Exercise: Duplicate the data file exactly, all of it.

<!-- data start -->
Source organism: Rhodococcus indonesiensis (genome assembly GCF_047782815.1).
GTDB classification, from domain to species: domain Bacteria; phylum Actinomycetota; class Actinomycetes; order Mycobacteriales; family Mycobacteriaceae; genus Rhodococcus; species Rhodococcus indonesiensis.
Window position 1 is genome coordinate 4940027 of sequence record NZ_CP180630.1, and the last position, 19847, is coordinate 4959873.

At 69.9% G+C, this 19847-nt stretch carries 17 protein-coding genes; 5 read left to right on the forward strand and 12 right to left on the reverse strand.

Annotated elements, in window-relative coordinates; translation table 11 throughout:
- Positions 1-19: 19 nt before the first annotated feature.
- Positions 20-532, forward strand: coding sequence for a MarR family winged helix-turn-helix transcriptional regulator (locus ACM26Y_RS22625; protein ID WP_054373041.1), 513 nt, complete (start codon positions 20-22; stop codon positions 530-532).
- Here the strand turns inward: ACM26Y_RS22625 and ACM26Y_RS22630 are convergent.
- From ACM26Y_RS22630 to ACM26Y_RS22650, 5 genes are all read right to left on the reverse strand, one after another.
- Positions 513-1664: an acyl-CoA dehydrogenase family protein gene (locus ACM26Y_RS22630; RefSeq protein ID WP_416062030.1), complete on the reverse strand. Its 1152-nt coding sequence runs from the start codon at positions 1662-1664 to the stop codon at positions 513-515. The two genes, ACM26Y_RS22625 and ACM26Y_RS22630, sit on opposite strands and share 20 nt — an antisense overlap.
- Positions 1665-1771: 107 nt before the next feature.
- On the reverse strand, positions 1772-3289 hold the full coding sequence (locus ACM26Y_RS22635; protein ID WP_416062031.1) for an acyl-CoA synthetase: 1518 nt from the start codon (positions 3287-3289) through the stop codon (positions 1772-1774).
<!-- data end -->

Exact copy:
Source organism: Rhodococcus indonesiensis (genome assembly GCF_047782815.1).
GTDB classification, from domain to species: domain Bacteria; phylum Actinomycetota; class Actinomycetes; order Mycobacteriales; family Mycobacteriaceae; genus Rhodococcus; species Rhodococcus indonesiensis.
Window position 1 is genome coordinate 4940027 of sequence record NZ_CP180630.1, and the last position, 19847, is coordinate 4959873.

At 69.9% G+C, this 19847-nt stretch carries 17 protein-coding genes; 5 read left to right on the forward strand and 12 right to left on the reverse strand.

Annotated elements, in window-relative coordinates; translation table 11 throughout:
- Positions 1-19: 19 nt before the first annotated feature.
- Positions 20-532, forward strand: coding sequence for a MarR family winged helix-turn-helix transcriptional regulator (locus ACM26Y_RS22625; protein ID WP_054373041.1), 513 nt, complete (start codon positions 20-22; stop codon positions 530-532).
- Here the strand turns inward: ACM26Y_RS22625 and ACM26Y_RS22630 are convergent.
- From ACM26Y_RS22630 to ACM26Y_RS22650, 5 genes are all read right to left on the reverse strand, one after another.
- Positions 513-1664: an acyl-CoA dehydrogenase family protein gene (locus ACM26Y_RS22630; RefSeq protein ID WP_416062030.1), complete on the reverse strand. Its 1152-nt coding sequence runs from the start codon at positions 1662-1664 to the stop codon at positions 513-515. The two genes, ACM26Y_RS22625 and ACM26Y_RS22630, sit on opposite strands and share 20 nt — an antisense overlap.
- Positions 1665-1771: 107 nt before the next feature.
- On the reverse strand, positions 1772-3289 hold the full coding sequence (locus ACM26Y_RS22635; protein ID WP_416062031.1) for an acyl-CoA synthetase: 1518 nt from the start codon (positions 3287-3289) through the stop codon (positions 1772-1774).